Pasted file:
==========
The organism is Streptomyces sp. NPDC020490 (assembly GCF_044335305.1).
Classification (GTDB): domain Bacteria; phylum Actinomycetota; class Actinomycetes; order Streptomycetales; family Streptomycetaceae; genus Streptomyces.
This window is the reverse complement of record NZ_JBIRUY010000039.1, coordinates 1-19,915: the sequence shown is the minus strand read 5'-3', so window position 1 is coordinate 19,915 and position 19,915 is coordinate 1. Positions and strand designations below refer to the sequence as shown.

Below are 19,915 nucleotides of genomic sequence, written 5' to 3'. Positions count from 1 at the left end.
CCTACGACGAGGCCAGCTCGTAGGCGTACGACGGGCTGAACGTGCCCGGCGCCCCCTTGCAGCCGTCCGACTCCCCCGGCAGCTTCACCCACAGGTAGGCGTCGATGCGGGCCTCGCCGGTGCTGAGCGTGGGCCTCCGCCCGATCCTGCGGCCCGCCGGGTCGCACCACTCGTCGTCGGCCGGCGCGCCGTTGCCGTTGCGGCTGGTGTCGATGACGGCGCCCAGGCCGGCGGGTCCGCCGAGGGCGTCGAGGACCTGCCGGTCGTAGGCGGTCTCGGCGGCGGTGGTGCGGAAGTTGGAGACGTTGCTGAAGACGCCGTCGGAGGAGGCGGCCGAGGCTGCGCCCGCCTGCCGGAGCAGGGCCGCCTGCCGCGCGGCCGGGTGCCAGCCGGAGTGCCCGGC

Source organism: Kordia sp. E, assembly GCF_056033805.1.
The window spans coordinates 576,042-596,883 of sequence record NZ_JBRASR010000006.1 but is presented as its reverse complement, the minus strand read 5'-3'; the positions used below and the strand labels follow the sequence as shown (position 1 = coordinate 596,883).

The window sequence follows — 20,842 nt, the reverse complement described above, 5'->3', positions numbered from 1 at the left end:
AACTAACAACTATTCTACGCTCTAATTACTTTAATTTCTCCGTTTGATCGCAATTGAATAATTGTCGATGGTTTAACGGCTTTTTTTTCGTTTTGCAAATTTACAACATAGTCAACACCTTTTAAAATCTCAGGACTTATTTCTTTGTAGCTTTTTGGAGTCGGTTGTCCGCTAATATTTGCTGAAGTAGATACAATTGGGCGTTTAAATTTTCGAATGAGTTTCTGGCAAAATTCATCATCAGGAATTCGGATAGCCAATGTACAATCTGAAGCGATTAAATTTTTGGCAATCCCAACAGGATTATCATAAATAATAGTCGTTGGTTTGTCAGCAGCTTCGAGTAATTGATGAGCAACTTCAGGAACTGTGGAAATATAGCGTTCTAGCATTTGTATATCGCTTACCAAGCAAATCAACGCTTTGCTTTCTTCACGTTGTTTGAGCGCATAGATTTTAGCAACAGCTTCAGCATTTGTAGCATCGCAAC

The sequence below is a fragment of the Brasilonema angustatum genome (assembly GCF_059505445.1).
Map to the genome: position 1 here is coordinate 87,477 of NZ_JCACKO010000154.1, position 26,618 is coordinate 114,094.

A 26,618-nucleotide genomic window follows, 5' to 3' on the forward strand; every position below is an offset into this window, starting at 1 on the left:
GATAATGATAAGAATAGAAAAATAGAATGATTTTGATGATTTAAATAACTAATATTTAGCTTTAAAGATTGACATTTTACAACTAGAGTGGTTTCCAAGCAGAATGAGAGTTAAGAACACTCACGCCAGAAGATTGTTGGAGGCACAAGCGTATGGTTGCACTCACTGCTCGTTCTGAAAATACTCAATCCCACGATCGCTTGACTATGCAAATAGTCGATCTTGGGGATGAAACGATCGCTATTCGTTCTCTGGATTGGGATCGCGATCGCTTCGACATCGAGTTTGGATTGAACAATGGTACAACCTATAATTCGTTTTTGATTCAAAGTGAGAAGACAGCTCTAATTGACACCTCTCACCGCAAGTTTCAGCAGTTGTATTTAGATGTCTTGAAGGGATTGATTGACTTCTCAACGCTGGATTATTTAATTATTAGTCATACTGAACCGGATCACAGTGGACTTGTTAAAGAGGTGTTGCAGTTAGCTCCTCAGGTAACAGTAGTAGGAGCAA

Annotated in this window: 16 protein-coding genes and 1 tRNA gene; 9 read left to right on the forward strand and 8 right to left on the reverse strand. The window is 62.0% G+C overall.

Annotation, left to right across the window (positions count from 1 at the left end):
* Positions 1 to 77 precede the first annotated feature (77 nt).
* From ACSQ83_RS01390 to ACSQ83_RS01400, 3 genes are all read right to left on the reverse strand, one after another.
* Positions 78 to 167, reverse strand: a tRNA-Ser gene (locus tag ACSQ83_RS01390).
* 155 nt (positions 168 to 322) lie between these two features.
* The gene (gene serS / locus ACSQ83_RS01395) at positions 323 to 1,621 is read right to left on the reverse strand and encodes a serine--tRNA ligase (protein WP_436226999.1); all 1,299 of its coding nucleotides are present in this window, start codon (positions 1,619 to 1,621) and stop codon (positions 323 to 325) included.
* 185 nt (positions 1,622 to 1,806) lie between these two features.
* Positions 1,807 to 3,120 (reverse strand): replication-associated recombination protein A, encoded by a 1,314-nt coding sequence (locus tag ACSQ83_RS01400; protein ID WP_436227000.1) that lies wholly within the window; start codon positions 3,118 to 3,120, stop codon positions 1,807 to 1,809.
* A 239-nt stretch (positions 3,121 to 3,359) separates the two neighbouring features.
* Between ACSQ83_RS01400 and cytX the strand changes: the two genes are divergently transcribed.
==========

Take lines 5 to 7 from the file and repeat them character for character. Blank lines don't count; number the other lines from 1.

CCTACGACGAGGCCAGCTCGTAGGCGTACGACGGGCTGAACGTGCCCGGCGCCCCCTTGCAGCCGTCCGACTCCCCCGGCAGCTTCACCCACAGGTAGGCGTCGATGCGGGCCTCGCCGGTGCTGAGCGTGGGCCTCCGCCCGATCCTGCGGCCCGCCGGGTCGCACCACTCGTCGTCGGCCGGCGCGCCGTTGCCGTTGCGGCTGGTGTCGATGACGGCGCCCAGGCCGGCGGGTCCGCCGAGGGCGTCGAGGACCTGCCGGTCGTAGGCGGTCTCGGCGGCGGTGGTGCGGAAGTTGGAGACGTTGCTGAAGACGCCGTCGGAGGAGGCGGCCGAGGCTGCGCCCGCCTGCCGGAGCAGGGCCGCCTGCCGCGCGGCCGGGTGCCAGCCGGAGTGCCCGGC

Source organism: Kordia sp. E, assembly GCF_056033805.1.
The window spans coordinates 576,042-596,883 of sequence record NZ_JBRASR010000006.1 but is presented as its reverse complement, the minus strand read 5'-3'; the positions used below and the strand labels follow the sequence as shown (position 1 = coordinate 596,883).